In many ways, this is the election in which devolved Welsh politics will come of age. Armed with new powers to determine health policy and make their own legislation, the Welsh parties are looking to set out how their approach will create clear green and red water – and a better health service – when compared with England.
The Welsh health service has of course been going its own way for some time, with the Welsh Assembly Government taking steps to dismantle the internal market, rule out the use of PFI and promote integration between hospitals and community care. Yet the English situation remains relevant. With the NHS reforms across the border continuing to attract controversy and opposition, the parties will wish to show how the Welsh way is different. Expect Labour and Plaid Cymru to make much of this difference as they seek to reverse a relatively strong showing for the Conservatives in Wales at the 2010 General Election.
However, the cross-border context provides another important reference point, as patients and the media are already comparing waiting times and access to treatments such as cancer drugs between the Principality and England. The Conservatives have already attempted to highlight this difference, arguing that the market-focus in England has benefited patients there.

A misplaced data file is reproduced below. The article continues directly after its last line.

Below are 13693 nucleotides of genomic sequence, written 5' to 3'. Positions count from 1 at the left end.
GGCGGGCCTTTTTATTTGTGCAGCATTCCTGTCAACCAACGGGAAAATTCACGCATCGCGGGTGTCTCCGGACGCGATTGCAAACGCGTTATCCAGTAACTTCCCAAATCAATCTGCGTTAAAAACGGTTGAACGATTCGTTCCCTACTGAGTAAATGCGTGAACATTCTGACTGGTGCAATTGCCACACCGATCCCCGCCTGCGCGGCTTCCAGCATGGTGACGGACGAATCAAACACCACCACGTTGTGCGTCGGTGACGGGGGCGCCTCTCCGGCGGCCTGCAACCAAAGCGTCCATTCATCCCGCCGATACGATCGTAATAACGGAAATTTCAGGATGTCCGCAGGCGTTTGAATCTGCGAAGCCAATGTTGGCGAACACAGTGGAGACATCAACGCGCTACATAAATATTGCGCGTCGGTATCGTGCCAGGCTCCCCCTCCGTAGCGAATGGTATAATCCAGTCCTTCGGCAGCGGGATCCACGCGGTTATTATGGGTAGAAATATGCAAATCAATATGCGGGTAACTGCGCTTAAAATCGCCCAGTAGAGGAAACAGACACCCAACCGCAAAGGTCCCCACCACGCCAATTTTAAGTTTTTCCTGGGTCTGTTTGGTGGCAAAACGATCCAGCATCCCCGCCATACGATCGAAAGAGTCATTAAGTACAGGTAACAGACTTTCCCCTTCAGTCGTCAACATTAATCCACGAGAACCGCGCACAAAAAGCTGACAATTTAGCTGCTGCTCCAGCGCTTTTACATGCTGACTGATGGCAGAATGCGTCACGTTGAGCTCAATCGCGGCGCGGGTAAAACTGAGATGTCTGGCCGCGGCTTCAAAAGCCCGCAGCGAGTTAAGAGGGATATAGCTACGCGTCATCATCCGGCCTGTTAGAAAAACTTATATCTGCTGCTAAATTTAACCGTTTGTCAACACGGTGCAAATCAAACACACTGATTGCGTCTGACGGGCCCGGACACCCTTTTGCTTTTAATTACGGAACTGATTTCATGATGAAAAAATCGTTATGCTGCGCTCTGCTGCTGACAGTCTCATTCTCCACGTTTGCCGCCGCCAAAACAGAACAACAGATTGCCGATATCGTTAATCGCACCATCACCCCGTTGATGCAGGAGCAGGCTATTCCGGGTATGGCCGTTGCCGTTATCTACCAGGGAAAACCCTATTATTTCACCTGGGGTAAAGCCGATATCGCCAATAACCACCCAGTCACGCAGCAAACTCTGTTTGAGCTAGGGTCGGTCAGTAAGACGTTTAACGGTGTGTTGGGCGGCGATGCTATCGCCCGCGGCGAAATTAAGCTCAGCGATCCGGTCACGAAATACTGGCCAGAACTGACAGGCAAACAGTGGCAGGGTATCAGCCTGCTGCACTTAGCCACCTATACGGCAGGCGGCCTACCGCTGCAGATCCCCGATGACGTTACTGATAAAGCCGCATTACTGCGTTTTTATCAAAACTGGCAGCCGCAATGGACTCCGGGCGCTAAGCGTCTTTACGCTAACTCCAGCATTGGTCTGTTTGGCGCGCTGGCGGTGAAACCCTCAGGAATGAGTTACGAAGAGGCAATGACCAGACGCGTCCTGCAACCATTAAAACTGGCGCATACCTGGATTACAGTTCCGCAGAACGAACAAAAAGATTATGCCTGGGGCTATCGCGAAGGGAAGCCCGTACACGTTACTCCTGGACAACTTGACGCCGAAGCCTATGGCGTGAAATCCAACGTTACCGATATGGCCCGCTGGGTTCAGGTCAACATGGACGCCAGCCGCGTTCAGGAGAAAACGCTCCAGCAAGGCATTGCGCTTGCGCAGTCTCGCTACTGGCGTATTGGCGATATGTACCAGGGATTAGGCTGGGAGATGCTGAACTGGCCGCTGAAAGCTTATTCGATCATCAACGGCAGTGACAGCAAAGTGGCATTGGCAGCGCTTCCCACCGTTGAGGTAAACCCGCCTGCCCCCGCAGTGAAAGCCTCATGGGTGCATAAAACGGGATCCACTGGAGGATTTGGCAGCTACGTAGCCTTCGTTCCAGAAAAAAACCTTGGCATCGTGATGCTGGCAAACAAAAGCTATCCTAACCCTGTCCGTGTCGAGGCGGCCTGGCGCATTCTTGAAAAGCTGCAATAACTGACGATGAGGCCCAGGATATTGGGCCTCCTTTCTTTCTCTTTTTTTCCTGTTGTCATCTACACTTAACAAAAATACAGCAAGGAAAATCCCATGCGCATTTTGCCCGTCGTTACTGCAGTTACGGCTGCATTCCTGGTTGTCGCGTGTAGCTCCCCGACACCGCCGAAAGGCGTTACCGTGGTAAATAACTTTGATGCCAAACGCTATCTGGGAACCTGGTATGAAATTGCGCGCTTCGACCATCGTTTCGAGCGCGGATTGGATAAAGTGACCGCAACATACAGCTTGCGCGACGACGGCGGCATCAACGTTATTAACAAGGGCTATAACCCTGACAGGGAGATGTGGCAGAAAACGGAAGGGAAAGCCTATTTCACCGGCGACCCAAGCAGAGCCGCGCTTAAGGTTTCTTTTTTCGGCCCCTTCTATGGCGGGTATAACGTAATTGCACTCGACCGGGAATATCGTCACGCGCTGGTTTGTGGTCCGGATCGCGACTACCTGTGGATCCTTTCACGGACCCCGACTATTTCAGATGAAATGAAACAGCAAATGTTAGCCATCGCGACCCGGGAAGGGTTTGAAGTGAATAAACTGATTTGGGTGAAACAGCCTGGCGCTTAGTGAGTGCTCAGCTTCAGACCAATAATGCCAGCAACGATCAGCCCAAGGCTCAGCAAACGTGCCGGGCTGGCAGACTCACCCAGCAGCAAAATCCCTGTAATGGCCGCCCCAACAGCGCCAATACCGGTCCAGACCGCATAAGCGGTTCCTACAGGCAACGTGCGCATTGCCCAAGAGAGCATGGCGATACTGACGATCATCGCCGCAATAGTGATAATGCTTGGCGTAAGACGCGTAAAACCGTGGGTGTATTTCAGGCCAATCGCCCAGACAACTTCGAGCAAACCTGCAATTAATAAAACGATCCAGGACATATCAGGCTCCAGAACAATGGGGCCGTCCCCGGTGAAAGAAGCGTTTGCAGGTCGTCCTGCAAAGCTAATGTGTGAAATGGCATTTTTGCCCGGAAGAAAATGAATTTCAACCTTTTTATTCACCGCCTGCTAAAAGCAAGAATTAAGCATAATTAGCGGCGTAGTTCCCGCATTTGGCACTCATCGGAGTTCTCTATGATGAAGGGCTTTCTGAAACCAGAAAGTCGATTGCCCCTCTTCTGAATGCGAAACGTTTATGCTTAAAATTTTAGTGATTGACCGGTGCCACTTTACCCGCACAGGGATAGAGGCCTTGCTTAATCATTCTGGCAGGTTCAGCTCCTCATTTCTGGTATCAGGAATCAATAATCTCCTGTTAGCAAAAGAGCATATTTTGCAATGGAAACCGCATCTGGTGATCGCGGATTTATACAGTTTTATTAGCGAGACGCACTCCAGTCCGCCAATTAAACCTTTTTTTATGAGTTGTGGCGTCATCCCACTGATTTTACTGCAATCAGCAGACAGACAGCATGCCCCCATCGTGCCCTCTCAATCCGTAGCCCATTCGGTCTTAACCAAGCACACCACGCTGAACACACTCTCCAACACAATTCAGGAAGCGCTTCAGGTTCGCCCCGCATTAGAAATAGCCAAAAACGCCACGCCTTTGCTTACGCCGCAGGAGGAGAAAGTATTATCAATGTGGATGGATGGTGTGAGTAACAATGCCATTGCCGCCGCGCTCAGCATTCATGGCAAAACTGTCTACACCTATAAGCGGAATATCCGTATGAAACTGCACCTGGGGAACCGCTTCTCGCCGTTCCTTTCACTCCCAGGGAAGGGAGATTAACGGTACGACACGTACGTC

The election has already seen the parties do battle on the issue of cancer, with Plaid Cymru, the Liberal Democrats and the Conservatives all pledging to establish a cancer plan and the Liberal Democrats and Conservatives promising to introduce a Welsh version of the Cancer Drugs Fund policy which has been introduced in England. Labour has countered by pledging that every cancer patient should receive their own personal care plan, with a greater focus on measuring and comparing outcomes with elsewhere in the UK.
All the parties have also set out how they would measure progress in improving health services, with Labour pledging to develop a raft of new clinically-focused targets; Plaid Cymru promising a maximum 26 weeks referral to treatment waiting time target; the Liberal Democrats pledging self-referral to physiotherapy and occupational health services; and the Conservatives looking at ambulance response times.
Read the manifestos in full: